Harbour seal found on Vancouver beach with 23 shotgun pellets in face

The seal was seriously injured by birdshot, now in treatment at the Marine Mammal Rescue Centre

A young harbour seal found suffering from a gunshot wound to the face may lose complete eyesight in one of her eyes, according to veterinarians at the Vancouver Aquarium Marine Mammal Rescue Centre.

The pup, who is believed to be less than one year old, was found on Feb. 18 on Kitsilano beach in Vancouver. Officials at the centre said she was emaciated and lethargic, with 23 birdshot pellets embedded in her face. It’s believed she was shot weeks prior to being found.

Dr. Martin Haulena, the aquarium’s head veterinarian, said in a news release Tuesday the seal, who has been named Jessica Seal, is the fifth animal to be found badly injured by gunfire in recent years.

WATCH: Northern fur seal pup rescued near B.C. fish farm

READ MORE: Sea lion shot in face one year ago to live at Vancouver Aquarium

Last month, aquarium veterinarians travelled to Washington State to perform surgery on a pregnant seal shot in the head during a fishing derby.

On Friday, veterinary specialists took a thorough look at Jessica Seal’s injuries to determine how much vision she has left and to remove some of her damaged teeth. Birdshot pellets, usually used in shotguns, are made of either steel or lead inside a shell and scatter outwards when shot.

“We have no way of knowing who did this,” said Haulena. “I can tell you that she’s been suffering for several weeks, and we don’t know if she’s going to recover her eyesight enough to be released.”

Haulena said he’s concerned these types of injuries may become more common if a campaign by fishers to cull seals and sea lions gains ground. The Richmond-based Pacific Balance Pinniped Society has been pressing Fisheries and Oceans Canada to consider a managed Indigenous fishery for seals and sea lions.

READ MORE: West coast group campaigns for seal, sea lion harvest

WATCH: Giving the gifts of whale snot, prosthetic eyes and formula

“The person who did this would have known they wouldn’t kill her with birdshot. It was intended to hurt her, and it did,” Haulena said.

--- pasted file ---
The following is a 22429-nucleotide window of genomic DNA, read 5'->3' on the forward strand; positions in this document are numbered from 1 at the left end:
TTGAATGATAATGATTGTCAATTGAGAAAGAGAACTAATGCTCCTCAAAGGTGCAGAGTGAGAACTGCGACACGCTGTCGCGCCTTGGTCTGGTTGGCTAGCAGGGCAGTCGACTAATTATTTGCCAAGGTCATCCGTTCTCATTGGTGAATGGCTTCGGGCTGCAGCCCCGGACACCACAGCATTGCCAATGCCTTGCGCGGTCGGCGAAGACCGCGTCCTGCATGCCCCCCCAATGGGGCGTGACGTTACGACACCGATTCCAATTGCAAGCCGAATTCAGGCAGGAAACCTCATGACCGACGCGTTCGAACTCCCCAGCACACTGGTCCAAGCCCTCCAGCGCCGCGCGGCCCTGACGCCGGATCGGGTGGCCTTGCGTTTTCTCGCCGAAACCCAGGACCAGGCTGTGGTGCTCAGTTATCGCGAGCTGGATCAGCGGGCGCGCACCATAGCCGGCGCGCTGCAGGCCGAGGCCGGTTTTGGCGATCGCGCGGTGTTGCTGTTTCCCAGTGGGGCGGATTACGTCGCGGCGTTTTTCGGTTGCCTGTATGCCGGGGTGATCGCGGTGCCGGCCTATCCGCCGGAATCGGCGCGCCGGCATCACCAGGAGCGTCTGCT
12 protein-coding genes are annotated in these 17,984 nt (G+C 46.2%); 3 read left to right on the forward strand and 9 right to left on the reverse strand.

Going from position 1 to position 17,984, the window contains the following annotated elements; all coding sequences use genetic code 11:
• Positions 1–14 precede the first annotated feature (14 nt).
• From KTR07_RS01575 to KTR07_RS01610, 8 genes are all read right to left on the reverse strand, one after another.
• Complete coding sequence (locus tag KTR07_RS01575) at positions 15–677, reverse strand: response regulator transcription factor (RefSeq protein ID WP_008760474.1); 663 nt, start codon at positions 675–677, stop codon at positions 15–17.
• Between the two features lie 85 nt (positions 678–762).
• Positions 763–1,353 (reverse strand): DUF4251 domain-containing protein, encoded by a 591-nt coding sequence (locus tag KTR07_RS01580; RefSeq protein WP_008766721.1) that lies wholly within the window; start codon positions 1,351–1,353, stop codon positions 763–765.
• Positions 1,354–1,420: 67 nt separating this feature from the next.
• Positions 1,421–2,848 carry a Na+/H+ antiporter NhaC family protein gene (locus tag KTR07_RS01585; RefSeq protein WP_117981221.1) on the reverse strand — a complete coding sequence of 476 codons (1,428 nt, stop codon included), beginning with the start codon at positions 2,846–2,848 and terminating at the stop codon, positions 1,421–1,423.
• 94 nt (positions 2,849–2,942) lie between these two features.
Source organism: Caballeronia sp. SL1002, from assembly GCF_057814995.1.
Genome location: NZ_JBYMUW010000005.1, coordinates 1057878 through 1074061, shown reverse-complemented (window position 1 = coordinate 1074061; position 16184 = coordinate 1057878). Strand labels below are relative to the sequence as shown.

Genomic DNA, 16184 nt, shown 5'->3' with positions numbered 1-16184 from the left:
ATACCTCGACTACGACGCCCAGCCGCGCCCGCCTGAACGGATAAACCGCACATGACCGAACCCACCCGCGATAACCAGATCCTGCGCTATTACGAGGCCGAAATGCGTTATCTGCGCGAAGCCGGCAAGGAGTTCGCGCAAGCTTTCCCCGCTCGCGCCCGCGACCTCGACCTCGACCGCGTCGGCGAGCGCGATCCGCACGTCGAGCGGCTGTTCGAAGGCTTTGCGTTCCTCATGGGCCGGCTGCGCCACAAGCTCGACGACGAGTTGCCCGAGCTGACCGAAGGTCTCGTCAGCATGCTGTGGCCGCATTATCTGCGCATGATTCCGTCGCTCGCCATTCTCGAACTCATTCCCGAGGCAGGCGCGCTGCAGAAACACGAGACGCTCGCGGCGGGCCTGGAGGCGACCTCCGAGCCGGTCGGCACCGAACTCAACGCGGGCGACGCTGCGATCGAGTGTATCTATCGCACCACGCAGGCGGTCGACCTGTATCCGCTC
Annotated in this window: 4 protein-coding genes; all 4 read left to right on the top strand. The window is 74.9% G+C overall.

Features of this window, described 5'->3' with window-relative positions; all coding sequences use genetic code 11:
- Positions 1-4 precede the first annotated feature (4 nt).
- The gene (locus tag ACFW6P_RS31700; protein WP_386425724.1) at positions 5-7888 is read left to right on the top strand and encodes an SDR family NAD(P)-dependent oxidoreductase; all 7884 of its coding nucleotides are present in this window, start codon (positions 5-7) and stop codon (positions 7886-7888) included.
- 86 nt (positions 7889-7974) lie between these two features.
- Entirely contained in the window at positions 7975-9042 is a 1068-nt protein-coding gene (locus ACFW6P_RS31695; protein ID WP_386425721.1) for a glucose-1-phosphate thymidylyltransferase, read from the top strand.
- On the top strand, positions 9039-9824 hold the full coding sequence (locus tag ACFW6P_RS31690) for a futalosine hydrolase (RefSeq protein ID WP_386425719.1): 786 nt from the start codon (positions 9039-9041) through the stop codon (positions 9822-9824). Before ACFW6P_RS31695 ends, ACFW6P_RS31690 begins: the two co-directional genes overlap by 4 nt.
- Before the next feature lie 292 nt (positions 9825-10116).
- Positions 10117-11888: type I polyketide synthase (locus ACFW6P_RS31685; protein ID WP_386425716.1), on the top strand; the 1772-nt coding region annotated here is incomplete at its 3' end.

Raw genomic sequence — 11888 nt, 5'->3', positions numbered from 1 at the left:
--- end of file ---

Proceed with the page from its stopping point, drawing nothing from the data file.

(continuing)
“The conflict on the water between humans and seals is not new — they want some of the same fish. I do worry people now feel more comfortable taking aim because they’ve been hearing seals are the bad guys, and they’re not.”


@ashwadhwani
ashley.wadhwani@bpdigital.ca

Like us on Facebook and follow us on Twitter.

Just Posted

Convicted animal abuser to return to B.C. court May 21

Catherine Jessica Adams is facing a breach of probation charge

Concerns over democracy as Senate committee votes to nix oil tanker ban

Critics of the Senate’s recommendation to kill Bill C-48 say it goes against popular will

Northwest Fire Centre open burn ban lifted

Recent rain, cooler temperatures have lowered the region’s fire risk

Telkwa pot plant application passes review

Cannabis company claims new Health Canada regulations are working in its favour

Cullen demands action on Ecstall River

Failing to penalize parties involved undermines all salmon conservation efforts, MP says

QUIZ: Test your knowledge of Victoria Day

How much do you know about the monarch whose day we celebrate each May?

Facebook takes down anti-vaxxer page that used image of late Canadian girl

Facebook said that the social media company has disabled the anti-vaccination page

Search crews rescue kids, 6 and 7, stranded overnight on Coquitlam mountain

The father and two youngesters fell down a steep and treachorous cliff while hiking on Burke Mountain

Raptors beat Bucks 118-112 in 2OT thriller

Leonard has 36 points as Toronto cuts Milwaukee’s series lead to 2-1

‘Teams that win are tight’: B.C. Lions search for chemistry at training camp

The Lions added more than 50 new faces over the off-season, from coaching staff to key players

Rescue crews suspend search for Okanagan kayaker missing for three days

71-year-old Zygmunt Janiewicz was reported missing Friday

B.C. VIEWS: Reality of our plastic recycling routine exposed

Turns out dear old China wasn’t doing such a great job

Carbon dioxide at highest levels for over 2.5 million years, expert warns of 100 years of disruption

CO2 levels rising rapidly, now higher than at any point in humanity’s history

B.C. residential school survivor’s indomitable human spirit centre of school play

Terrace theatre company plans to revive Nisga’a leader Larry Guno’s Bunk #7 next year

Most Read